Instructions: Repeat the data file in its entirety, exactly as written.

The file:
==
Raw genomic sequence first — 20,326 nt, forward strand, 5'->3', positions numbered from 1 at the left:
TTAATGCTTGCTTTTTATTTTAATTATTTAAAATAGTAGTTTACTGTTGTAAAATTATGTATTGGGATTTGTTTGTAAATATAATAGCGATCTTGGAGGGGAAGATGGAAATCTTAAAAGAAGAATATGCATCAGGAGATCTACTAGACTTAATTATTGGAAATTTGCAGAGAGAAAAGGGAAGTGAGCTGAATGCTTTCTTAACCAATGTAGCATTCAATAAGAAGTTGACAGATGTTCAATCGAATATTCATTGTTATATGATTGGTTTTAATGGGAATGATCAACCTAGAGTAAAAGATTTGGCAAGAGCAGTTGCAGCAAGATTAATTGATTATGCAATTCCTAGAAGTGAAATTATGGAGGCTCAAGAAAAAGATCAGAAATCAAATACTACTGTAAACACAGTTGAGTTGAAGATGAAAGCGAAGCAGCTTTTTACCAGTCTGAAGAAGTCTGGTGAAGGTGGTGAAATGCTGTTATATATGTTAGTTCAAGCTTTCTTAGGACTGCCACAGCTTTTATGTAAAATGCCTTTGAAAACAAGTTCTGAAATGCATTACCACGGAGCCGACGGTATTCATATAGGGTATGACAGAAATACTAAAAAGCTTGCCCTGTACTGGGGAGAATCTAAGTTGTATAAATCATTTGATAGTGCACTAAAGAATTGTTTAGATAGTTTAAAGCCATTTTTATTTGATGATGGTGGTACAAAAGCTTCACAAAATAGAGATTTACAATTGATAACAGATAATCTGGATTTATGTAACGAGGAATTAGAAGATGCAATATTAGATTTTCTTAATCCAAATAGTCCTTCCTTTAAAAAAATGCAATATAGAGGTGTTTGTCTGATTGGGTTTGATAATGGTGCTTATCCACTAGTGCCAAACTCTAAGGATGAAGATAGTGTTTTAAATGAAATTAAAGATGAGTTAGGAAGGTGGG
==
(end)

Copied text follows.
Raw genomic sequence first — 20,326 nt, forward strand, 5'->3', positions numbered from 1 at the left:
TTAATGCTTGCTTTTTATTTTAATTATTTAAAATAGTAGTTTACTGTTGTAAAATTATGTATTGGGATTTGTTTGTAAATATAATAGCGATCTTGGAGGGGAAGATGGAAATCTTAAAAGAAGAATATGCATCAGGAGATCTACTAGACTTAATTATTGGAAATTTGCAGAGAGAAAAGGGAAGTGAGCTGAATGCTTTCTTAACCAATGTAGCATTCAATAAGAAGTTGACAGATGTTCAATCGAATATTCATTGTTATATGATTGGTTTTAATGGGAATGATCAACCTAGAGTAAAAGATTTGGCAAGAGCAGTTGCAGCAAGATTAATTGATTATGCAATTCCTAGAAGTGAAATTATGGAGGCTCAAGAAAAAGATCAGAAATCAAATACTACTGTAAACACAGTTGAGTTGAAGATGAAAGCGAAGCAGCTTTTTACCAGTCTGAAGAAGTCTGGTGAAGGTGGTGAAATGCTGTTATATATGTTAGTTCAAGCTTTCTTAGGACTGCCACAGCTTTTATGTAAAATGCCTTTGAAAACAAGTTCTGAAATGCATTACCACGGAGCCGACGGTATTCATATAGGGTATGACAGAAATACTAAAAAGCTTGCCCTGTACTGGGGAGAATCTAAGTTGTATAAATCATTTGATAGTGCACTAAAGAATTGTTTAGATAGTTTAAAGCCATTTTTATTTGATGATGGTGGTACAAAAGCTTCACAAAATAGAGATTTACAATTGATAACAGATAATCTGGATTTATGTAACGAGGAATTAGAAGATGCAATATTAGATTTTCTTAATCCAAATAGTCCTTCCTTTAAAAAAATGCAATATAGAGGTGTTTGTCTGATTGGGTTTGATAATGGTGCTTATCCACTAGTGCCAAACTCTAAGGATGAAGATAGTGTTTTAAATGAAATTAAAGATGAGTTAGGAAGGTGGG